New Workflow from Fusion 360 to Glowforge

fusion360
#1

Glowforgers,

For all of you out there designing parts in Fusion 360 for your Glowforge, there is a new workflow that I think you will like. It will allow you to go straight from Fusion 360 to your Glowforge and even takes kerf compensation into account.

There was a previous conversation about this topic here: Fusion360 to Glowforge in case you want to read up.
I am creating a new post here in order to give the new workflow better visibility on the forum.

The workflow is made possible by @gareth, software developer extraordinaire, who created a custom post processor that Fusion 360 uses to create code that the Glowforge UI can understand.

The post processor can be found here: Glowforge Colorific Post Processor

I created a video showing why it is awesome, how to set it up and how to use it.
You can find that video here: Glowforge Colorific Post Processor for Fusion 360 - Everything You Need to Know!

Hope you all enjoy!

Jason

31 Likes

Fusion 360: help creating a toolpath that includes the intersection of two bodies
#2

Wow, thanks so much!

0 Likes

#3

Awesome!!! Thank you!

0 Likes

#4

I’m about half way through that video, can you explane in 25 words or less how this workflow will be better than just using the Shaper plugin?

0 Likes

#5

kerf compensation? shaper has onboard kerf compensation. If you don’t need compensation, the shaper plugin is superior. REF: https://support.shapertools.com/hc/en-us/articles/115003071253-Installing-the-Shaper-Utilities-Add-In-for-Fusion-360

1 Like

#6

Thanks Jason! You’ve been incredibly helpful.

0 Likes

#7

Awesome that you posted this. I’ve always struggled with f360: every bit of instruction is video. I learn a lot better with written instructions. The struggle continues.

3 Likes

#8

Great share Jason! :sunglasses:

0 Likes

#9

Me too. Video makes you wait for the nugget that you need to appear. Text you can browse through. Video does help to visualize what’s happening though.

But I appreciate the time it takes Jason.

3 Likes

#10

Kerf compensation, automatic centering, ability to choose cut vs engrave in advance, ability to separate operations so you can sequence them the way you want.

Note: 25 words exactly!

10 Likes

#11

Thanks so much. 25 words or less is more of a guide to keep people from spending 3 long paragraphs and never getting there. 26 or 27 would have been fine. :smile:
I’ll definitely give it a try.

2 Likes

#12

2 key advantages:

  • This plugin makes lines and solids depending on whether you want cuts or engraves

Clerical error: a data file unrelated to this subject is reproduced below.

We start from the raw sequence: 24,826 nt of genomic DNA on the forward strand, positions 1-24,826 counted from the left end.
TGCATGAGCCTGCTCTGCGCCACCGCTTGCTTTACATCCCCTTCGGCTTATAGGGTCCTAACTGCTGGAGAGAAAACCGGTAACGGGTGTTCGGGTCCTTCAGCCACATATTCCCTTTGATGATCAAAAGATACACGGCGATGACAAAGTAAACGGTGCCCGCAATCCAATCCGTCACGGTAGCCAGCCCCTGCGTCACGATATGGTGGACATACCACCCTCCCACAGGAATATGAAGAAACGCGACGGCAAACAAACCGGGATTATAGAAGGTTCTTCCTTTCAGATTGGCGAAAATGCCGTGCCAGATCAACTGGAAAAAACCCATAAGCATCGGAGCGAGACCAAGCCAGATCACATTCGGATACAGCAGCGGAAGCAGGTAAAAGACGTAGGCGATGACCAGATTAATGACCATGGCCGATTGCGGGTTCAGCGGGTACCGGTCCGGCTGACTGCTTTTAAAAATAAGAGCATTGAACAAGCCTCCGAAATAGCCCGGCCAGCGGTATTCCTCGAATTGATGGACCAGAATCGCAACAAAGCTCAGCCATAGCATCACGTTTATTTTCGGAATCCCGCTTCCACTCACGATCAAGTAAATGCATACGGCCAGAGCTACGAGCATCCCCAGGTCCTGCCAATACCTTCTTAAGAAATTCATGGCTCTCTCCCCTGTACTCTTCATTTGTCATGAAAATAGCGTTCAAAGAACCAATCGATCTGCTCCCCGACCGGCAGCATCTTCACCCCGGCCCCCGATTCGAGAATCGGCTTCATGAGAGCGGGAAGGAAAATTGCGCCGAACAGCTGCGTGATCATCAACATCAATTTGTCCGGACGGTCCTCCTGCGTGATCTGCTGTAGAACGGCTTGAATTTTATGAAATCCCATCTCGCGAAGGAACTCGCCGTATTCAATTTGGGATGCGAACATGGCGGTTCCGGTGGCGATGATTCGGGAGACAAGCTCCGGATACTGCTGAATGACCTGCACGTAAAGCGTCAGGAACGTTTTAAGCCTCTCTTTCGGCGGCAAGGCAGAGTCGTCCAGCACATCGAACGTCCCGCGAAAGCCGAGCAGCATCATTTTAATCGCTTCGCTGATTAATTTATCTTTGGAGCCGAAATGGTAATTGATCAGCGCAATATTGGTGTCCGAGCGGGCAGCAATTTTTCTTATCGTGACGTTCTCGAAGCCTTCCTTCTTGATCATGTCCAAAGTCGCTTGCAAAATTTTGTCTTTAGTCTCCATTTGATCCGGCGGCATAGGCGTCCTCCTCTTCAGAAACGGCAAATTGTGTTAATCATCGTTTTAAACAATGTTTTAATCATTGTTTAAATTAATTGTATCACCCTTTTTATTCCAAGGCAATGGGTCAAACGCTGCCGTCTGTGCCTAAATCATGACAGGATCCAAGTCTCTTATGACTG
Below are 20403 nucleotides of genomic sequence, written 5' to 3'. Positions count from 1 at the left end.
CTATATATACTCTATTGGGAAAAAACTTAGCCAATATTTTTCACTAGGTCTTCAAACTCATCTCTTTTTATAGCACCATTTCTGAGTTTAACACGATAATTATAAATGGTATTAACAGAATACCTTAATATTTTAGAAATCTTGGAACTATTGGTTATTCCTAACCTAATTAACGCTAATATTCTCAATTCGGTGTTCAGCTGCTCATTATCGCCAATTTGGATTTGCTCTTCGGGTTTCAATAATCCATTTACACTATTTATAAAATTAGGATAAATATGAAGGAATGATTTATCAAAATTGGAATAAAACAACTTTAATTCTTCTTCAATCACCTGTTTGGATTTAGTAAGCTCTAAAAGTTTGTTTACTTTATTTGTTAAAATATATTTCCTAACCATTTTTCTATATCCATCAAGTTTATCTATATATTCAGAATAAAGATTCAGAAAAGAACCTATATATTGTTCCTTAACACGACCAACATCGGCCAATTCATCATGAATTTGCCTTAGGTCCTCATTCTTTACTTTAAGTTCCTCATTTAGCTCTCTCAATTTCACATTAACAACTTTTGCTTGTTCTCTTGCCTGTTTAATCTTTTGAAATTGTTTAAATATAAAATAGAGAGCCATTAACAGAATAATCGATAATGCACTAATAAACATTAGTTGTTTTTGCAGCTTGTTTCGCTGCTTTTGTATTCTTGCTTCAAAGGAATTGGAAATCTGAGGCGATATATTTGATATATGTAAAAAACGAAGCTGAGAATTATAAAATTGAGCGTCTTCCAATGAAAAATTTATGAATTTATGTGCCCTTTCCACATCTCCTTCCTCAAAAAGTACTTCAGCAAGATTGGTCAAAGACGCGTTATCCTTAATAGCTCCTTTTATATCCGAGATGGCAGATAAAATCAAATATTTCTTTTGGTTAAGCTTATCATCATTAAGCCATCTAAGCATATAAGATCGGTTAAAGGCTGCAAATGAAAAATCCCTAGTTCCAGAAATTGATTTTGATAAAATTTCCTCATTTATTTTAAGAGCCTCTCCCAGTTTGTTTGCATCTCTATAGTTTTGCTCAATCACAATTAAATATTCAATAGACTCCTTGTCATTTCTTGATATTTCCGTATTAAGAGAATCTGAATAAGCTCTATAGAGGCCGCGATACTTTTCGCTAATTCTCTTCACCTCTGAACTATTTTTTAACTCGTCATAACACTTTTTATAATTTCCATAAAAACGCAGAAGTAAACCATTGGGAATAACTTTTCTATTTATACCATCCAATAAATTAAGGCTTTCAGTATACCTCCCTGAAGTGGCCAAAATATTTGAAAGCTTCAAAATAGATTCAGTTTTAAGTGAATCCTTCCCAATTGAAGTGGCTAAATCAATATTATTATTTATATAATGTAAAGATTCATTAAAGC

• Unique colors for each CAM operation means your ops in Glowforge are always in the same order as they were in Fusion 360 CAM.

edit:
if I can get 1 more:
* All cuts that are part of the same CAM op are the SAME PATH in the SVG. So they drag and drop as 1 thing in the Glowforge UI!

5 Likes

#13

Hi all,
I’ve been trying out multiple workflows and please correct me if I’m wrong but this CAM approach may be the fastest when reusing models to cut from different materials (with different thicknesses).
That however would require one thing: if one alters a parameter set for “thickness” of the material, that the CAM paths also adjust - would this be the case? Or will the paths be lost and require to recreate them?
Hope this isn’t a stupid question…
Thanks,
B.

0 Likes

#14

When you change the parameters and go back into the CAM module, you will have to regenerate the paths, but that’s a simple two-button keystroke combination (CMD-G on a Mac, I think it’s CTRL-G on PC); you don’t have to reconfigure everything from scratch.

3 Likes

#15

Well said and 100% correct.

1 Like

#16

A few days ago I set about learning Fusion 360 and in particular how to do a fully parametric model and how to use the new workflow and Gareth’s plugin. After the mandatory stumbling around that comes with diving into any new software package, things got easier and easier as I went along. The educational project I chose was a typical finger-joint box with a hinged lid. The workflow works very well indeed.

Here are a few pix of the result as cut on the Glowforge:

And here are what Fusion 360 thinks they should look like:

The box has lots of parameters – overall length and depth, box height, lid height, tab size and hinge pin diameter. I designed it with one set of settings and then adjusted them to match my material (BB plywood). When I cut it on the Glowforge it all came out perfectly the first time – the kerf adjustments in the finger joints and holes are spot on.

Now I need to figure out how to automate finger joint creation. Doing it in manually works perfectly, but is tedious in the extreme because there are a lot of edges, each of which requires several steps. It would be nice to have a script that places finger joints along whatever edge the user selects.

Has anyone seen something like that? If not, it looks like I need to begin the process of trying to grok the Fusion 360 API.

6 Likes

#17

I did something similar to that on a file once, using the Rectangular Pattern. (You have to establish a lot of parameters, but I use it for a lot of things.)

This slotted tray changes the box completely…shape, size, height, drops in the decorative cutouts, creates finger joints, slotted dividers, etc. based on parameter entry.

Or …

Or…

2 Likes

#18

Fantastic, thanks… Will be trying it all out shortly :slight_smile:

0 Likes

#19

Have been looking for that myself and haven’t been successful…

0 Likes

#20

Good to know I’m not alone in failing to find a script for this. Looks like I should put making one on my to-do list. (Which seems to get longer by the day!)

2 Likes